With the exception of the rev limiter’s engagement, the 2016 YZ250F feels just like the 2015 YZ250F. No shame in that. The 2016 YZ250F powerband is remarkable in its power placement. Yamaha put the power where every rider can get the most out of it. It really shines in the midrange, which is a good thing, because it can’t come close to touching the 2016 KTM 250SXF on top. The KTM 250SXF is best suited to Pro riders—after all, it makes its peak horsepower at 13,800 rpm. And, not many Novices are going to extract the last ounce of power from a bike that has to be ridden at full shriek.

Success on the YZ250F, especially against the KTM 250SXF, comes from hitting your shift points perfectly. If you try to match the orange flyer rev for rev, you will find yourself on the losing end of a horsepower war. But if you shift at 11,500 rpm, you will stay in the Yamaha’s wheelhouse—any higher and you will be playing in KTM’s ballpark.



A: Since a quick perusal of the modifications that Yamaha made to the 2016 YZ250F don’t point to any improvements in the power department, we weren’t disappointed to discover that at no spot on the dyno curve was the 2016 YZ250F better than the 2015. Peak horsepower was 39.35 at 11,800 rpm with torque at 20.44 foot-pounds at 8400 rpm.


When it comes to horsepower, the YZ250F is just shy of 40 big ones. That is a solid number, except for the fact that the KTM 250SXF engine pumps out 43.79 horsepower at 13,200 rpm, with 20.20 foot-pounds of torque at 8800 rpm and its kissin’ cousin, the Husqvarna FC250 makes 44.38 horsepower. Even the 2016 KX250F beats it on the dyno with a 39.88. Which means that on dyno numbers alone, the YZ250F shouldn’t be able to run with the Katoom or the Husky. But it can. Not because it makes more horsepower (it doesn’t), but because it makes more torque from 5000 rpm to 9000 rpm. Torque is the thrust that allows the YZ-F to get the jump on the SXF leading into the midrange—and why a YZ250F racer never wants to play high-rpm chicken with a KTM or Husky racer.



A: You bet. As air forks proliferate on the dealer’s showroom floors, the siren call of Yamaha’s coil-spring-equipped Kayaba SSS forks is even more melodious. MXA has always been a big proponent of Kayaba’s old-school suspension; it dates back to 2006. We love the way SSS suspension works. It is the only fork that can be used by a Beginner, Novice, Intermediate and Vet with nothing more than a clicker change. Forget everything you know, believe or have heard about PSF-2 or TAC air forks. They can’t hold a candle to Yamaha’s 10-year-old coil-spring forks.

MXA test riders aren’t blind to the potential of air forks, but we aren’t deluded enough to believe that the constantly changing protocol of air forks has a ghost of a chance of catching up to the fluid perfection of Kayaba’s ground-breaking SSS forks any time soon. As in most years, Yamaha hasn’t stood pat with its SSS components. Yamaha made damping changes to the 2016 fork and went down one spring rate on the shock spring.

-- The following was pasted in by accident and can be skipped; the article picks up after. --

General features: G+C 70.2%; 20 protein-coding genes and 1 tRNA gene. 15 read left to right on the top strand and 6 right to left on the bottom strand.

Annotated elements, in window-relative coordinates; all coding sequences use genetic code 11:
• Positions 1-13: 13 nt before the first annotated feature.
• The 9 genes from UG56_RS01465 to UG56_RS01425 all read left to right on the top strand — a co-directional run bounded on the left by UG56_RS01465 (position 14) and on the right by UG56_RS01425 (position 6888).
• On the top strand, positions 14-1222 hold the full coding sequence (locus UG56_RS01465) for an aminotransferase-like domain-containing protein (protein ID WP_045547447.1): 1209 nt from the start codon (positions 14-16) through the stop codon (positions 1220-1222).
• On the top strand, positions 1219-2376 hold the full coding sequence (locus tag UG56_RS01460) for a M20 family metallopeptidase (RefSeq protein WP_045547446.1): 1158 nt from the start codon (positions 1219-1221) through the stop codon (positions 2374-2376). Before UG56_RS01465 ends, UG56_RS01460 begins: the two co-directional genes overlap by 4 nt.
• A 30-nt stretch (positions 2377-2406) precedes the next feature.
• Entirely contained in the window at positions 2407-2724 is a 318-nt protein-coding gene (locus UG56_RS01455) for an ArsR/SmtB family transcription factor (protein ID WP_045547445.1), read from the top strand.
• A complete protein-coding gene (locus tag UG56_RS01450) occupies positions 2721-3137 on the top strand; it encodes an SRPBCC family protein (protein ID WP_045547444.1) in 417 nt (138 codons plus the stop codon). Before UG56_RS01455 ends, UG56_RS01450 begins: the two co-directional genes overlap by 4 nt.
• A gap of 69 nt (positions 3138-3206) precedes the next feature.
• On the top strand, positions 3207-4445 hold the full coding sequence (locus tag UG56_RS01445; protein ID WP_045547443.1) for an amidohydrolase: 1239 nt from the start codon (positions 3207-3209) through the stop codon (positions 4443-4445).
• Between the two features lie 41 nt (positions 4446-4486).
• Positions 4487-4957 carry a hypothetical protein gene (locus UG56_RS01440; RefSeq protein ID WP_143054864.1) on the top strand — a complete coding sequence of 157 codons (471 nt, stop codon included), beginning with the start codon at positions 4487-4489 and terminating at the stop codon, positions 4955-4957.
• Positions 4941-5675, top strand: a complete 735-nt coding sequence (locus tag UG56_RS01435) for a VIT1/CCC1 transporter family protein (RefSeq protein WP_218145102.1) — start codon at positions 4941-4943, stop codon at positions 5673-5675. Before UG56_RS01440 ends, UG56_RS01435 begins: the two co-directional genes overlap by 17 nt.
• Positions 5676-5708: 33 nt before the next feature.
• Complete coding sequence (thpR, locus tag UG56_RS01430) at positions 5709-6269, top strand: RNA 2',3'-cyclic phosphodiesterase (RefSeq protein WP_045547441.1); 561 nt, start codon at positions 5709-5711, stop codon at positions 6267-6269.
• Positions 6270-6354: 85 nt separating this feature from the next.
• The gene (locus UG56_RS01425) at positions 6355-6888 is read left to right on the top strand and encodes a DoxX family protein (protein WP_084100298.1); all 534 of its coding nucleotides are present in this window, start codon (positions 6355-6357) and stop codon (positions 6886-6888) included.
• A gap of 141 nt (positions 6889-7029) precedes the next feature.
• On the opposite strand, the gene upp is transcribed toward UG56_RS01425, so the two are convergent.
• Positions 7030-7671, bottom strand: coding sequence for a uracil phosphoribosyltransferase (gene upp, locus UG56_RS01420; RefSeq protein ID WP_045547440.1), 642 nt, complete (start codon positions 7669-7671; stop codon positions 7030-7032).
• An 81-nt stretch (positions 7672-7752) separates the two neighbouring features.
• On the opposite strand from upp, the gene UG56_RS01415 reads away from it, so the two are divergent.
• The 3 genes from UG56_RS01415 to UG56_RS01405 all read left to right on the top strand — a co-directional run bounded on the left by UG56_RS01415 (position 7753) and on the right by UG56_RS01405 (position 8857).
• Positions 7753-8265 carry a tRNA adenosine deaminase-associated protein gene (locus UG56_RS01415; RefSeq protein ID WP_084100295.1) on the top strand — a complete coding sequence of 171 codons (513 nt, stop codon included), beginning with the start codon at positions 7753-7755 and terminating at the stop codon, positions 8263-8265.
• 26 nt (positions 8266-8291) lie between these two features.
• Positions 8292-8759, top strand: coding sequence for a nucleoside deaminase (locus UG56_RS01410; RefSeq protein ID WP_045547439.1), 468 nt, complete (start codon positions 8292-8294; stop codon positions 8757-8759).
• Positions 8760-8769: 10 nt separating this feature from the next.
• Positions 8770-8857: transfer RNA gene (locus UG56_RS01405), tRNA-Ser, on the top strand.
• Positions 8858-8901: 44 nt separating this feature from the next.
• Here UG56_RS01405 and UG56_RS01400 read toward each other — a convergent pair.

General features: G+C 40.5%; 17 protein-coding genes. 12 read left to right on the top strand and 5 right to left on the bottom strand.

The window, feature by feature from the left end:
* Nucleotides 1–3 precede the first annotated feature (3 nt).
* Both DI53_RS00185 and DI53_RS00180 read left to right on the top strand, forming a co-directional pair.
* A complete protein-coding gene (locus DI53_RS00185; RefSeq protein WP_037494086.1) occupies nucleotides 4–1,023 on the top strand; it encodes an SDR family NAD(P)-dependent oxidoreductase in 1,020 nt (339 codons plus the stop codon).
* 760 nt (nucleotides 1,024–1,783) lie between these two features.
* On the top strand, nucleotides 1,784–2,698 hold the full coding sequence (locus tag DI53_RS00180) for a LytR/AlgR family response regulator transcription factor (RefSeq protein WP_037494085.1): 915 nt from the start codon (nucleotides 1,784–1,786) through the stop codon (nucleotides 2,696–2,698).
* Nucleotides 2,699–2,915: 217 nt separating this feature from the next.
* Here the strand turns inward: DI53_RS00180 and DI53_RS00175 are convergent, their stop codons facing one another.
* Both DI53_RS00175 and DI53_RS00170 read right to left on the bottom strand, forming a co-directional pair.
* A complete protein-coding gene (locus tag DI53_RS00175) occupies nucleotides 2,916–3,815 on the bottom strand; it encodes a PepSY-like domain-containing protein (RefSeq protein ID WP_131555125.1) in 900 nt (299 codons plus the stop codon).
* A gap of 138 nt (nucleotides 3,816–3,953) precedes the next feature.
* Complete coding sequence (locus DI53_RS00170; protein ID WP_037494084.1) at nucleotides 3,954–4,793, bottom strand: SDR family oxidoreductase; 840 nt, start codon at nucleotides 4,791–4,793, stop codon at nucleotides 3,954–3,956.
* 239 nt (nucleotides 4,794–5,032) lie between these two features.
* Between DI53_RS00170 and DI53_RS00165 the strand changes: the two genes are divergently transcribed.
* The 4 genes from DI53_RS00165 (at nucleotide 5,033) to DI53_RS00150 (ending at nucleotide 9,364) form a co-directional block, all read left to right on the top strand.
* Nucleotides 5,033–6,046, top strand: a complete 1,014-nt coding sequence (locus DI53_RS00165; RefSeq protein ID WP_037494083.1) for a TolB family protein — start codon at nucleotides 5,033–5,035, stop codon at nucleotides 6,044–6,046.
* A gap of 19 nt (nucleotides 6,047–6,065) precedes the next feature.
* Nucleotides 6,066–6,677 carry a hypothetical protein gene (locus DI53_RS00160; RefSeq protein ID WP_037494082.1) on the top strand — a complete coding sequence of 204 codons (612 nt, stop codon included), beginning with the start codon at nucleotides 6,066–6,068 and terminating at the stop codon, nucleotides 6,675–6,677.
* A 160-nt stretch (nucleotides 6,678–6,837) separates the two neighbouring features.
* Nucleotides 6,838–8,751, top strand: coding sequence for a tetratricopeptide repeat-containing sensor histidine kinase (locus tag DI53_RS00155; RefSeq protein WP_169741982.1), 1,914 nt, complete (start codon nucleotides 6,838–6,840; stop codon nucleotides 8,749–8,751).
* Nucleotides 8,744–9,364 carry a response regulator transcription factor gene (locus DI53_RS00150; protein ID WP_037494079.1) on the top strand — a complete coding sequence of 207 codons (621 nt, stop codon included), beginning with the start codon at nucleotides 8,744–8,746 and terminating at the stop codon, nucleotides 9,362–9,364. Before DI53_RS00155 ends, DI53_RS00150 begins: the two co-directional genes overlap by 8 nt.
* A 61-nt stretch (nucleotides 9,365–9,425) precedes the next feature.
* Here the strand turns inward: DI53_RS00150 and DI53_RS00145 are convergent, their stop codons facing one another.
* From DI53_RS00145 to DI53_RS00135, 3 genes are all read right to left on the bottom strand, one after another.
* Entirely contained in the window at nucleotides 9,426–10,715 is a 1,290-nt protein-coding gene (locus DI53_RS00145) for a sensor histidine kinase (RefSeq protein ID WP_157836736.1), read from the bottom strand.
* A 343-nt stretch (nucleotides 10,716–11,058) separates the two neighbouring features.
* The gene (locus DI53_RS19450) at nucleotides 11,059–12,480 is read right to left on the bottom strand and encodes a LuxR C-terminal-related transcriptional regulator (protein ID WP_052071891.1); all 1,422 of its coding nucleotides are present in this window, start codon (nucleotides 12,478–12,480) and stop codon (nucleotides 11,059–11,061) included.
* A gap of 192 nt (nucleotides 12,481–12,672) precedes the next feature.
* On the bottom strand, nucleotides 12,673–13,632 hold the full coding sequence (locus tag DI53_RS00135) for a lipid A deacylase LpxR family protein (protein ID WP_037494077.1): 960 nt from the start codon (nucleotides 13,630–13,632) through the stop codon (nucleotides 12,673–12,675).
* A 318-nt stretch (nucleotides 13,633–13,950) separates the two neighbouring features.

Softer: To better suit lighter riders the rear shock spring was changed from 56 N/m to 54 N/m.


A: If we told you that the YZ250F uses the exact same frame geometry as the YZ450F, you might get spooked. But you can relax. The lighter-weight, lower horsepower and decreased rotating mass of the YZ250F drivetrain make it handle completely differently from the YZ450F frame. Unlike the YZ450F, the 250’s front end doesn’t feel loose on the entrance of turns or want to step out on the exit. But, the reality is that the 2016 YZ250F isn’t the best-handling bike in the class. Almost every other bike in the class can do something, even if it’s just one thing, better than the YZ250F. Even though the YZ250F doesn’t shine in any handling category, it also doesn’t suck wind in any category, either. The balance is slightly weighted to the rear, especially with the softer shock spring, but running a little less sag, sliding the fork legs down in the clamps and utilizing the high-speed compression adjuster to steady the pitch can make the YZ250F a very stable platform to work from.



A: At 221 pounds, the YZ250F and KTM 250SXF are in a tie for the lightest bike in the class. When the YZ250F had a Keihin carb, it was 218 pounds. It should also be noted that KTM makes its fighting weight with an electric starter and battery (and next year it will have air forks which should make the 2017 KTM 250SXF weigh 218 pounds).


A: The hate list:

(1) Exhaust pipe. The YZ250F is blessed with an excellent performing stock exhaust system. But, if you plan to work on the engine, set aside ample time to get Yamaha’s jigsaw puzzle of a pipe off the bike. It has twice as many bolts as any other exhaust system.

(2) Air filter. We hate the Dzus fasteners that hold the airbox cover. They seem like a good idea until they rip your pants or fall out. We remove the D-rings (and use a screwdriver to remove the bolts) or cover them with duct tape. We also remove the backfire screen from the airbox and replace it with a Twin Air Powerflow kit, which comes with an aluminum cage and a flame-retardant air filter. You could cut the wire out yourself, but be sure to order a fire-resistant Twin Air filter. You will feel an improvement in throttle response and some of the annoying intake sound will be lessened.